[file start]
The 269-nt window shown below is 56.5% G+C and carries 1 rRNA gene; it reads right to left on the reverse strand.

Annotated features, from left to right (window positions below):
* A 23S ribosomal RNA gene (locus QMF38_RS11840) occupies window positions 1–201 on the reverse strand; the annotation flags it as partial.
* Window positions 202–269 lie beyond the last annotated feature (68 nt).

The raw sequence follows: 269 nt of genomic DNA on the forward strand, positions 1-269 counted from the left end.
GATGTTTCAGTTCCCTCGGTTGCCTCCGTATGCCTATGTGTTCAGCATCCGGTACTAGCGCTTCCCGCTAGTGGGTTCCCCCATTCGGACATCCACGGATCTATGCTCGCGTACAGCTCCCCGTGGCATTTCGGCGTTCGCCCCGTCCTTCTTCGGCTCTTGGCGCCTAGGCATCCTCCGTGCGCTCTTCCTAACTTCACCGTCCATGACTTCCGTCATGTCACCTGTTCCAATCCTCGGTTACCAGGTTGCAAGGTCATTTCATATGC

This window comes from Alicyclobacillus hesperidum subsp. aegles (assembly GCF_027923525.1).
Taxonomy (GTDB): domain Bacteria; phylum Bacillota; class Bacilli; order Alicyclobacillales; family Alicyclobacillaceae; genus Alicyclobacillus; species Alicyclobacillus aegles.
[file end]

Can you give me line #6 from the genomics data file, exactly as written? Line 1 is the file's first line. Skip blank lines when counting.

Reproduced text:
GATGTTTCAGTTCCCTCGGTTGCCTCCGTATGCCTATGTGTTCAGCATCCGGTACTAGCGCTTCCCGCTAGTGGGTTCCCCCATTCGGACATCCACGGATCTATGCTCGCGTACAGCTCCCCGTGGCATTTCGGCGTTCGCCCCGTCCTTCTTCGGCTCTTGGCGCCTAGGCATCCTCCGTGCGCTCTTCCTAACTTCACCGTCCATGACTTCCGTCATGTCACCTGTTCCAATCCTCGGTTACCAGGTTGCAAGGTCATTTCATATGC